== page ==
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According to a new report from MAKE Consulting, the good news is that with 270 GW of installations worldwide, wind power has clearly become a mainstream energy choice. The bad news, however, is that challenges remain, and the U.S. is slated for a huge drop in new installed capacity this year.

The 2013 Global Wind Power Asset Ownership report says that over 70% of top owners view wind as a key part of a diversified generation portfolio strategy, while 85% of these owners seek to add value throughout the development value chain all the way to O&M, thus demonstrating that wind is now seen as a core generation technology.

The goal of many within the industry is for wind to be the most cost-competitive electricity source, free of subsidies and preferential treatment, since these are anathema to long-term sustainable industry growth, MAKE says. However, the report adds the transition from a subsidized to an unsubsidized industry at a time of reduced economic growth and some balance sheet pressure in Western markets is affecting the investment strategies and portfolio choices of asset owners.

As financial constraints lead to the prioritization of returns, capital recycling and balance sheet restoration, MAKE says it has observed a marked rise of co-ownership strategies, an increase in secondary asset trading, and new financial owners being drawn into the sector. A predominant favor toward onshore investments continues to be the trend, but a small core of offshore specialists has emerged, the report adds.

Utilities and independent power producers are seeking co-ownership opportunities, with partnerships with financial investors viewed as extremely mutually beneficial, the report continues. As a result, MAKE says it has observed an increase in the trading of assets between 2011 and 2012 and is on track to reach over 6 GW in 2013, equivalent to nearly 16% of MAKE’s expectation for grid-connected installations this year.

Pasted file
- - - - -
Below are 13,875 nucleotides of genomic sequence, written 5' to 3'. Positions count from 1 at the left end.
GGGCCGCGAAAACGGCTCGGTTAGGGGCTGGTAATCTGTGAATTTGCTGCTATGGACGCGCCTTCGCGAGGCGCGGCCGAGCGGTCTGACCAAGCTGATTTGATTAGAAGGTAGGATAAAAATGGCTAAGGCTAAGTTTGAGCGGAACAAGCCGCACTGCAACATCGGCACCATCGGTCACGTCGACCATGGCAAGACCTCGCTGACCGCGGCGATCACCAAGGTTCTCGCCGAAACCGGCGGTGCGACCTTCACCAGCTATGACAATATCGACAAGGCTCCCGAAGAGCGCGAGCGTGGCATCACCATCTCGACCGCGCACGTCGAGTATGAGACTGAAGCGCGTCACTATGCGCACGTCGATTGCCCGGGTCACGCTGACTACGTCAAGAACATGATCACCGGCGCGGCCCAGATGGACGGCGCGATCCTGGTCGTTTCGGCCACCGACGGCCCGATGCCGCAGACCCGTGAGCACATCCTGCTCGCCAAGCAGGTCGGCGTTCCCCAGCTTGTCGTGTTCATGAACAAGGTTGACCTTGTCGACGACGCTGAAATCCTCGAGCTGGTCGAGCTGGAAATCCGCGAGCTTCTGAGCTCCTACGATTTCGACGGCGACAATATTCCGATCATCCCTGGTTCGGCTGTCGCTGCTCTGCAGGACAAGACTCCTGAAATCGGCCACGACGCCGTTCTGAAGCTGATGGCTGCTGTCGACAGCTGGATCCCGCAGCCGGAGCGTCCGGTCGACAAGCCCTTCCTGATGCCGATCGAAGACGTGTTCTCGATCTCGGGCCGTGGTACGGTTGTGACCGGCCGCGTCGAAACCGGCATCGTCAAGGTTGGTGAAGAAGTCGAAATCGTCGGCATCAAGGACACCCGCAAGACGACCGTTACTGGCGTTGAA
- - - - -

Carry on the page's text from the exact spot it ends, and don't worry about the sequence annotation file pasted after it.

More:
Global ownership of wind power assets continues to shift significantly east, due to the high levels of installations in the China market. The report says China will constitute 40% of the global market from 2013 to 2020, enabling Chinese owners to control the top rankings for installed wind capacity. Asset divestitures by Western owners and slow growth in traditional Western markets will accelerate Chinese dominance.

Nonetheless, MAKE says recent policy-driven anomalies have led to a near 9 GW annual growth in the U.S. and Europe, while China’s annual growth decreased over 2 GW. Western companies climbed up the rankings for capacity additions in 2012, claiming five of the top 10 positions versus only three in the previous year. U.S. market growth provided the majority of this boost.

This year, however, MAKE expects the U.S. will see a 85% decrease in new installed capacity, dropping from 12,884 MW in 2012 to 2,000 MW. New capacity in Europe is also expected to fall.




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